This project examines the two approaches to Internet governance in states and the impact each approach has had on the number of cyber attacks in those states. This project followed policies in three case studies considering the policy approach and then the impact of the policy on the number of cyber attacks. The two approaches to Internet governance are polycentric and state centric. Using existing literature, polycentric Internet governance is defined as a multi-stake holder approach to governing the Internet that pushes to create multi-state bodies to create and enforce norms regarding cyber attacks. State centric Internet governance operates with the notion that the Internet is an extension of the state’s sovereign territory and should be governed by individual states utilizing state resources to insulate and deter cyber attacks. The Internet governance approach exists on a continuum so three cases must be examined. This study looked at one purely polycentric case, a purely state centric case, and a case that employed both polycentric and state centric policies. These Internet governance approaches address the issue of cyber attacks differently. By tracing policies and their approach this research examines which approach more effectively drives down the number of cyber attacks. The results found that states that engaged in a state centric Internet governance approach were the only states that were able to impact and drive down the number of cyber attacks. The measurable impacts of state centric Internet governance policy were limited to cyber military policies as a means of engaging in strategic deterrence.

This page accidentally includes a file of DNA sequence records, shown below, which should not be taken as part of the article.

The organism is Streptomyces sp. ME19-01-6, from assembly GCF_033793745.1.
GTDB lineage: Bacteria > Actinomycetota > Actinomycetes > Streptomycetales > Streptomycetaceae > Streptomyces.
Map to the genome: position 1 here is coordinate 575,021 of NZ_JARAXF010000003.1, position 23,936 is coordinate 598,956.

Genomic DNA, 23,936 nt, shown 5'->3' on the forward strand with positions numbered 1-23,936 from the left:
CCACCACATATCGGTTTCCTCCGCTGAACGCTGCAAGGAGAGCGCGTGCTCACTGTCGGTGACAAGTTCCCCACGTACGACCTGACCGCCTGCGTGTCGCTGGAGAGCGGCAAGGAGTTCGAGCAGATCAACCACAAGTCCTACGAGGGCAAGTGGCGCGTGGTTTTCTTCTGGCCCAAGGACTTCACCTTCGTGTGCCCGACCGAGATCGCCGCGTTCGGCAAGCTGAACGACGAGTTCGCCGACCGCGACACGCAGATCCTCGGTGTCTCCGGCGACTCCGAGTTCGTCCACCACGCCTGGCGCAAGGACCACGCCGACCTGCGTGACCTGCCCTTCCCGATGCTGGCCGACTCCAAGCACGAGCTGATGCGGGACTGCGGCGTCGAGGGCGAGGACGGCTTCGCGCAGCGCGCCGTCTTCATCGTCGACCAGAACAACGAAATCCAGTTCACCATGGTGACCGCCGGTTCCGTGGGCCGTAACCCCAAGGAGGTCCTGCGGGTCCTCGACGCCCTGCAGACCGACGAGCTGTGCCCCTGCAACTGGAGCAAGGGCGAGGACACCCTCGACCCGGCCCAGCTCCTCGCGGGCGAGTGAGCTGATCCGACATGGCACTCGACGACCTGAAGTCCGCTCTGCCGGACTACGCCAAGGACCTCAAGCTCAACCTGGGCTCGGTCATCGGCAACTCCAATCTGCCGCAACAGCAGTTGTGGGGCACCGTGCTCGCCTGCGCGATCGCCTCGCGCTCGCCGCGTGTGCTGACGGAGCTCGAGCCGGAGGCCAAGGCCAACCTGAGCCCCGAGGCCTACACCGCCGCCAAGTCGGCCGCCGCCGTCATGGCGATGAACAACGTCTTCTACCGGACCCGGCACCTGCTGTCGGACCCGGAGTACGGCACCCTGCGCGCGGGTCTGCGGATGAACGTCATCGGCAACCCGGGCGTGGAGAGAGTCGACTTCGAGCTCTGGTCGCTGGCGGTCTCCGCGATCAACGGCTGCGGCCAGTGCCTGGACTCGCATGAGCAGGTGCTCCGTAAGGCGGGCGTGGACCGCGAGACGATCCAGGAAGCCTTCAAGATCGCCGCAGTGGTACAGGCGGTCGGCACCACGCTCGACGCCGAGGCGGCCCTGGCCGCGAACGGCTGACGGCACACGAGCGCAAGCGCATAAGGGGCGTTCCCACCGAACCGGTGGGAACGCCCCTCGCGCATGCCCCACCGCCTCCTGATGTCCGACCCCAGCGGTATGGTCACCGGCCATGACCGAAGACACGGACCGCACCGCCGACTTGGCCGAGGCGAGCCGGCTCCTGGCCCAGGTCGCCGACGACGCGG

Anderson, Henry, "Governing the Fifth Domain: Examining Approached to Internet Governance and their Impact on Cyber Attacks" (2017). Senior Independent Study Theses. Paper 7581.
Bachelor of Arts
Senior Independent Study Thesis
© Copyright 2017 Henry Anderson